“It turns out renovating a boat is nothing like renovating a house,” says Lyndsay Caleo Karol. She speaks from experience: As the founders of the Brooklyn Home Company, she and her husband, Fitzhugh, have remodeled more than 30 homes in Brooklyn and beyond. Then in 2015 they trekked to Stonington, Maine, to purchase a 1980s Lord Nelson Victory tugboat. “Sure, there is paint and sanding that happens, but all the systems work so differently. Everything needs to be stable for high seas,” she explains.
It wasn’t love at first sight. “It smelled so bad and was pretty moldy and corroded,” Karol says of the dry-docked relic she christened Lucy. But it had been named Queen of the Miami Boat Show in 1987; surely it could shine again with a bit of spit and polish. “Figuring out that puzzle was fun, and making the design seaworthy was the overall challenge,” notes Karol.
Today Lucy is docked at One 15 Brooklyn Marina in Brooklyn Bridge Park (when not carrying the Fitzhughs and their two kids down the East River to the Rockaways, up the Hudson, or out to Long Island and Nantucket in the summer). “She’s the Labrador of boats,” says Karol, “both stable and very friendly.”
Creating an (Almost) Blank Slate
There was so much old wiring to pull out, it filled three 30-gallon garbage bags. “It had been years and years of do-it-yourself fixes by previous owners,” says Karol. After redoing the electrical from scratch (and adding flushing toilets!), the couple turned to the fun part: refinishing the traditional teak and holly floors (which required a naval specialist’s help) and painting the interiors in Farrow & Ball’s Schoolhouse White. New outlets also meant lighting upgrades from Workstead throughout. “I wanted sconces in the bedrooms for reading at night,” explains Karol.
Honoring the Past
“We kept the existing layout but removed the original cupboards above the peninsula to create a more open space,” says Karol of the kitchen. Newcomers included a gimbal stove (specially made for boats) and a larger farmhouse sink. “Both kids actually still take baths in it,” she notes. The designer finished it off with a subtly nautical, unlacquered brass faucet from DeVol. The kitchen stools, found in an antiques store on Dixie Highway in southern Florida, are so heavy they didn’t need to be bolted down.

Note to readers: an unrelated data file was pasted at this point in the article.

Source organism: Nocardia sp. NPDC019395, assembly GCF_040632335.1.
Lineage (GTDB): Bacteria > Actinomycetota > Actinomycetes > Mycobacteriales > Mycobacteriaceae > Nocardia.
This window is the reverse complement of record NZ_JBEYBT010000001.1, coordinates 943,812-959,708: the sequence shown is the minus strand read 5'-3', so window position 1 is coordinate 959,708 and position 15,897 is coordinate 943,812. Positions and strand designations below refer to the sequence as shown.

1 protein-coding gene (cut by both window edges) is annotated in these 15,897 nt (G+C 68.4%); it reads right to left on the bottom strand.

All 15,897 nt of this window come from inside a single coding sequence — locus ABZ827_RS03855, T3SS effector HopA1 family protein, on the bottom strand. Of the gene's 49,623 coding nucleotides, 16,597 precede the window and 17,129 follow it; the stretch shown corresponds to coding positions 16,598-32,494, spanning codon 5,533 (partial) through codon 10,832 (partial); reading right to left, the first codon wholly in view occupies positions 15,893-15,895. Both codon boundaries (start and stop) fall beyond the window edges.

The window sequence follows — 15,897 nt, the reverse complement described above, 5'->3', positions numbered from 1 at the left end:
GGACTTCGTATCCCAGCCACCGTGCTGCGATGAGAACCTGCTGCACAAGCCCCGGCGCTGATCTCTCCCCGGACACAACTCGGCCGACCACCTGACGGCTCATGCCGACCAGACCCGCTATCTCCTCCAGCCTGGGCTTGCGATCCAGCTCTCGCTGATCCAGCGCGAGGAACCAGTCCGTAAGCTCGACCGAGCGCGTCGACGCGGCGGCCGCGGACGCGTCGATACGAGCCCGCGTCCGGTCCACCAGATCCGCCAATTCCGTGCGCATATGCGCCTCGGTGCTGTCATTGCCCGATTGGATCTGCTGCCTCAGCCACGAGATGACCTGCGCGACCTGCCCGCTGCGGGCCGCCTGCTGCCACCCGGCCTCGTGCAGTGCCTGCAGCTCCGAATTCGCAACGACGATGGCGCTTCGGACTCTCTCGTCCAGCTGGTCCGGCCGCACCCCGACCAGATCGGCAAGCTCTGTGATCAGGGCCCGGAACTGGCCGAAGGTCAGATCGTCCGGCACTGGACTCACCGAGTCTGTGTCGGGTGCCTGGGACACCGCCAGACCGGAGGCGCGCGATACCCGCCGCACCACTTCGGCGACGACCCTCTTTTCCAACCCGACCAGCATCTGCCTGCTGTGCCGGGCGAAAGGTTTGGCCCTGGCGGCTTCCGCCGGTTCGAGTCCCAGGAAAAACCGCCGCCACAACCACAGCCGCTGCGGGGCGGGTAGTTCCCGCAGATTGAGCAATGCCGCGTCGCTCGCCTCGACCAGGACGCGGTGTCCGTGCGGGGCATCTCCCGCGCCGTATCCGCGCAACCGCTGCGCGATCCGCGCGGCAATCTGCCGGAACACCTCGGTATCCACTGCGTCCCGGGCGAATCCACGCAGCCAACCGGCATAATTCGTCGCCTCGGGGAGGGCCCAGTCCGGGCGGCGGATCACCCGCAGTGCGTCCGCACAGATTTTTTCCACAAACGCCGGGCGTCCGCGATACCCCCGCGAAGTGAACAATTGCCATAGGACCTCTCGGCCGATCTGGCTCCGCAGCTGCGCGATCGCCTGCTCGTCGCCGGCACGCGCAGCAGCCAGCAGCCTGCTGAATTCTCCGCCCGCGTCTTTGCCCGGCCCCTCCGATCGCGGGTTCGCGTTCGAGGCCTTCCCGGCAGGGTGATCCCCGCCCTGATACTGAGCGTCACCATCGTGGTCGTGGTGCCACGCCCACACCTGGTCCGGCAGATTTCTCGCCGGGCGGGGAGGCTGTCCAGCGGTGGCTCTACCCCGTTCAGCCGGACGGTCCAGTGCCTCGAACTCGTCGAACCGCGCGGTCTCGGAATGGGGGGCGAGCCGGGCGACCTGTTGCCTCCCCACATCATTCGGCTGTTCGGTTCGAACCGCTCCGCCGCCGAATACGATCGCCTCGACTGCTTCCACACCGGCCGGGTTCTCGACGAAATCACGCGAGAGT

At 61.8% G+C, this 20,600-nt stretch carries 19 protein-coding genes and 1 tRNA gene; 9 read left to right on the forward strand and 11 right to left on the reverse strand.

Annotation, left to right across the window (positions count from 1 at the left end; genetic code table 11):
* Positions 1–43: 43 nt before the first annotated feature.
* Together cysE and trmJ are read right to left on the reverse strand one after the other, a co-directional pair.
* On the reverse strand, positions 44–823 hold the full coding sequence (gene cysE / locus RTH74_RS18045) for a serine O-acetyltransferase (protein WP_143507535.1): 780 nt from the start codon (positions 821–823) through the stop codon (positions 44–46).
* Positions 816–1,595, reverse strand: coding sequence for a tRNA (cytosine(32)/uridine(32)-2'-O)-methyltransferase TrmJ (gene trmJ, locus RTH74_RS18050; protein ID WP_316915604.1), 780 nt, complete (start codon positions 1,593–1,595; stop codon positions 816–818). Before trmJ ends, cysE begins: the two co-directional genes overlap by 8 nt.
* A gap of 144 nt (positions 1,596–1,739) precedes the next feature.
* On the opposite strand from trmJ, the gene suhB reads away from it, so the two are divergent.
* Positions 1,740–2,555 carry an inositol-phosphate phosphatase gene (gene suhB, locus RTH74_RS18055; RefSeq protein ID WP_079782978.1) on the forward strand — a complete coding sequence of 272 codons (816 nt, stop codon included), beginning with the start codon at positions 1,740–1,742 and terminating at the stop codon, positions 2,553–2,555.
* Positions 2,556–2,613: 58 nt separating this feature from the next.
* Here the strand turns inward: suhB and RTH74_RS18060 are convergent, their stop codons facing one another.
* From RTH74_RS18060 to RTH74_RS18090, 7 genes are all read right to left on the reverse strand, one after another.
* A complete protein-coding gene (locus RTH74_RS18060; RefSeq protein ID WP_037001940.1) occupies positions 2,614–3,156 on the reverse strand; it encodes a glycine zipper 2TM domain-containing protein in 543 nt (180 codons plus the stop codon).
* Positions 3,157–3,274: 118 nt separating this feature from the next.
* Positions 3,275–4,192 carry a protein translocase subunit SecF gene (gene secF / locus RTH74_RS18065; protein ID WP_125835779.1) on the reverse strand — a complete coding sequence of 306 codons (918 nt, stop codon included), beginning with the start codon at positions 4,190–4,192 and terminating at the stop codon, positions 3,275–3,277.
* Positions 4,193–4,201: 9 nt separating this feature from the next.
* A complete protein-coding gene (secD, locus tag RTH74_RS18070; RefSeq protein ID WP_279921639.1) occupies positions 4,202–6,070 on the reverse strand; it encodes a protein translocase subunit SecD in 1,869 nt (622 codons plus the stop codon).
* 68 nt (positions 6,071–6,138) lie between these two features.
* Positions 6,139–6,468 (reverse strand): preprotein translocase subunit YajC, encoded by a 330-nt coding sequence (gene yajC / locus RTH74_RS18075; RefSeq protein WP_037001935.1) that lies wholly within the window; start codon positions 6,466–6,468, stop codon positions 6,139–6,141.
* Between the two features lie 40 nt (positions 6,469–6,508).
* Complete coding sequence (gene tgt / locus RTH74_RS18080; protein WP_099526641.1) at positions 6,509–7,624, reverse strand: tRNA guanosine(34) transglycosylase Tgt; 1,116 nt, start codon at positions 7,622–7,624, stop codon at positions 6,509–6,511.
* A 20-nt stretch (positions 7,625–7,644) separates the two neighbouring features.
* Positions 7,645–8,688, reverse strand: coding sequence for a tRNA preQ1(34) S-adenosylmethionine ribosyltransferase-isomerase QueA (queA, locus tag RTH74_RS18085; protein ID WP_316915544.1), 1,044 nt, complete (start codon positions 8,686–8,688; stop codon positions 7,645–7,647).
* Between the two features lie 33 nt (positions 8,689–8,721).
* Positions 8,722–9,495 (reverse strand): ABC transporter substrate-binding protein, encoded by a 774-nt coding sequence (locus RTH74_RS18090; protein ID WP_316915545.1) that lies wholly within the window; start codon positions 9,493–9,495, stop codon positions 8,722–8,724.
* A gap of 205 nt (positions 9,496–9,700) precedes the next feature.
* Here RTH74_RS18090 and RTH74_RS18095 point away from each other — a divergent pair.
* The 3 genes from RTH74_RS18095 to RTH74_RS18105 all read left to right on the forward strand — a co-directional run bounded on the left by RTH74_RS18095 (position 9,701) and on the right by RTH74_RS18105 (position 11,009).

Setting the Bar
The existing dining banquette had seen better days, so Karol had it reupholstered in tan American leather. “I could imagine our family coming in with sandy swimsuits and the hide weathering it over time,” she says. On the opposite wall, the couple added a fully stocked bar that could withstand the waves. “We had to commit to the types of alcohol we’d put in early on; the brass cutouts were custom-made for our favorite spirits,” explains Karol. A matching bar bumper from an English specialty shop holds the bottles and snacks in place, while a brass screen keeps glassware at bay in the upper cabinet.
Squeezing in Storage
In the bedrooms, hidden cubbies under the beds and in the sidewalls hold everything from luggage to clothes to toiletries. “I put in as much storage as possible so the rooms feel like cozy nooks to rest and read. All belongings can be put away so things aren’t rolling away while we’re out to sea,” says Karol.
Tucked behind the captain’s seat, a table drops down to form an additional bed. “Boat designers come up with these wonderful multiuse functions all the time, so we borrowed our inspiration from them,” says Karol.
She followed the same philosophy in the bathrooms. “I loved using classic materials, sweet little sinks, and tiny drawers for everything. Being able to add those luxuries made these fun areas to design,” she notes.
Kitting Out the Boat’s Backyard Equivalent
Out of all the areas, the deck received the most dramatic transformation. “The top of the boat was all storage, and I knew I wanted to make it into a larger outdoor space for entertaining,” says Karol. First, the entire teak surface, from the hull to the top deck, was refinished. Then came a swim ladder, an outdoor shower, and steel arms for hammocks.
Every winter, the family takes off to the Bahamas and Florida. In the summer, they travel down to Charleston or down the coast of Maine where it all started. They even have sleepovers on Lucy, right in the Brooklyn marina. “Our kids learned to walk on Lucy,” says Karol. “It’s our family’s happy place on the water.”
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